What frustrated me were some early plot-holes, and the main characters’ inability to feel any emotion from joy to fear, sorrow, or aggression.  The two adult leads were a beautiful blonde in white wearing high heels, and a gruff velociraptor trainer who carries himself like a boy scout but responds to actions instead of taking charge.  The female lead is a perfectionist and a bitch about it who pawned her nephews off on some assistant (a nanny) she hired for that one day and had never met before.  The two have this weird relationship where he tries to break her callous shell.  But he wasn’t nearly charming enough for that.

So the movie goes through the motions, through neat little scenes with predictable outcomes (the dinosaur always wins) until its logical conclusion, which actually, I really appreciated.  The ending was surprisingly similar to the original Jurassic Park ending (hats off to ya!) with enough twists on it to keep it fresh.

Beyond plot, aesthetically, the thing I think was lacking most . . . was a good score.

There was no identifiable theme for any of the dinosaurs or characters.  There may have been one theme I liked and recognized twice, but I didn’t associate it with any character of moment in the movie.  The Jurassic Park theme came back once, when the boys stumbled across a hut with Jurassic Park merchandizing and equipment.  It was the piano cue which shot me back to the moment in the first movie when Hammond and Ellie are talking about the Flea Circus over ice cream.  At some point before or after that scene, the Jurassic Park piano theme played as it panned over the merchandise that would never be sold.  Maybe it was actually at the very end of the movie. Anyways, the old music in this scene in the new movie was so immediately powerful, that I realized I hadn’t recognized the music at all before or after that scene.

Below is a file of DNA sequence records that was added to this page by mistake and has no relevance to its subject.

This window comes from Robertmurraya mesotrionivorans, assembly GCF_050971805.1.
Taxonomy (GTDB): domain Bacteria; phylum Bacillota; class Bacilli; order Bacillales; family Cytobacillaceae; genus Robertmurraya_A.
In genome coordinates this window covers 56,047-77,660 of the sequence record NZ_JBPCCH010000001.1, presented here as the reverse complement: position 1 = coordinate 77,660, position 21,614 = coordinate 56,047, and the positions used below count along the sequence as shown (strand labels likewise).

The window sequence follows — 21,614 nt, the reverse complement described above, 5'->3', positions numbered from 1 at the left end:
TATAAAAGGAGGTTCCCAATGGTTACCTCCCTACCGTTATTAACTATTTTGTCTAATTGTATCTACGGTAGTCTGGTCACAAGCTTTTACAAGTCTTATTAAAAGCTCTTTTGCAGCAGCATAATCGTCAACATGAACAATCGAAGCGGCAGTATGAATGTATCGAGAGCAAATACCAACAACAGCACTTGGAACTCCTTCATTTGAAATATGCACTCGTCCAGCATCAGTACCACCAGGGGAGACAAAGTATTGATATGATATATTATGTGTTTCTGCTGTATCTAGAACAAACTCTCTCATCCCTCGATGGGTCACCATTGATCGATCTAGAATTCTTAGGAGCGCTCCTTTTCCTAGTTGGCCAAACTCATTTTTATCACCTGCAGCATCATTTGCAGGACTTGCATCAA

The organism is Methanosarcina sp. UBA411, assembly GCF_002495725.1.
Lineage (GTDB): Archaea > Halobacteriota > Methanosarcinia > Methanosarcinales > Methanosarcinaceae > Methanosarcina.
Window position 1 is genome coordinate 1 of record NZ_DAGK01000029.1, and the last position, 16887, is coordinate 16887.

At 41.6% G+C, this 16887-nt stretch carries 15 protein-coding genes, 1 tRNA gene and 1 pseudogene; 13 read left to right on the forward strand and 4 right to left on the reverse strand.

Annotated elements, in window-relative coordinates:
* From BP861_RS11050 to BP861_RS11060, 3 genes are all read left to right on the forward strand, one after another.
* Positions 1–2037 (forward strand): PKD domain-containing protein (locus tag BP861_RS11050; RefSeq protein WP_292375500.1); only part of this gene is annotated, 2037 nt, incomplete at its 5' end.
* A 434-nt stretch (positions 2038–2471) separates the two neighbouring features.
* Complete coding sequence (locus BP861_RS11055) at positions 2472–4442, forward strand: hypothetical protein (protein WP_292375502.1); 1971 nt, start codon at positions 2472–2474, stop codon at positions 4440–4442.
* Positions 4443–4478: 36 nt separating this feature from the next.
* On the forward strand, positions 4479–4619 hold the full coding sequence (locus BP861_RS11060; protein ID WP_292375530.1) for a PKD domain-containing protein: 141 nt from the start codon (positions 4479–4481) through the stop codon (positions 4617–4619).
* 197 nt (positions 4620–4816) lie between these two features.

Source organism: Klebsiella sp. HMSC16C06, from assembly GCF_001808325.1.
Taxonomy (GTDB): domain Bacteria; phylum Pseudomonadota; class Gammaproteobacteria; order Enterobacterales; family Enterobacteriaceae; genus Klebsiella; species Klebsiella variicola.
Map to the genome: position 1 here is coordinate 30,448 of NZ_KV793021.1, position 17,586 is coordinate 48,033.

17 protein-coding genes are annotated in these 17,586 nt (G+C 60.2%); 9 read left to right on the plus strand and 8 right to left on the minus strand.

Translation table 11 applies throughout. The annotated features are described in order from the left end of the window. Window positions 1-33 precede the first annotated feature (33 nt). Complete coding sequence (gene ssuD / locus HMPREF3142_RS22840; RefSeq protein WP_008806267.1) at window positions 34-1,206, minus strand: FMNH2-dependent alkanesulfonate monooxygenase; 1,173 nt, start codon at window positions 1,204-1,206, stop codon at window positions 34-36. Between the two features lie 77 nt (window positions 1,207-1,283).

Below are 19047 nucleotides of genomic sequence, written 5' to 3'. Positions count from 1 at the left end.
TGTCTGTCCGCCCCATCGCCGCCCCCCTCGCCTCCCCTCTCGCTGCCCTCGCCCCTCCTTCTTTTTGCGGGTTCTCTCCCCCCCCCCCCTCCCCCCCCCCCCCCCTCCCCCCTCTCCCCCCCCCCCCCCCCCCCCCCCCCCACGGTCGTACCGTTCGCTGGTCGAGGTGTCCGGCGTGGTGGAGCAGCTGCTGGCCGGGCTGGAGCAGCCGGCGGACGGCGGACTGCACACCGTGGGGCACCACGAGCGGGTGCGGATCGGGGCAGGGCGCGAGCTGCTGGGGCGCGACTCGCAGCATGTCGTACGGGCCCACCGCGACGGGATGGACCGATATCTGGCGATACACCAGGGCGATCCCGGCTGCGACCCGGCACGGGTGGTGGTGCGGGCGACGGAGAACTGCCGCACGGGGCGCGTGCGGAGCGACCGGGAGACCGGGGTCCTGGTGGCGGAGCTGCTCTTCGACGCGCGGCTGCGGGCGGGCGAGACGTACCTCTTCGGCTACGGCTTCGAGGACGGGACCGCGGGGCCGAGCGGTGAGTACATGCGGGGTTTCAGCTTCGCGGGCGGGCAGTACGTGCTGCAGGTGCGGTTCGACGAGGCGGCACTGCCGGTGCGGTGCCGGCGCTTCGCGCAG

The other thing I noticed immediately, that I got over pretty quickly, but wanted again from time to time, was lack of Spielberg’s cinematic style.  This movie felt like a mix between epic helicopter shots and coverage.  Spielberg doesn’t do coverage for a talking scene.  The characters are moving or directing the camera to follow some motion.  The camera is moving.  The characters may talk over each other.

In action, you have action, dolly and pan, cut-on-action, dolly and pan, cut-on-action, dolly and pan.  You get foreground, rack focus to background.  You get foreground-background two shots.  You get characters running up to the camera and looking past it.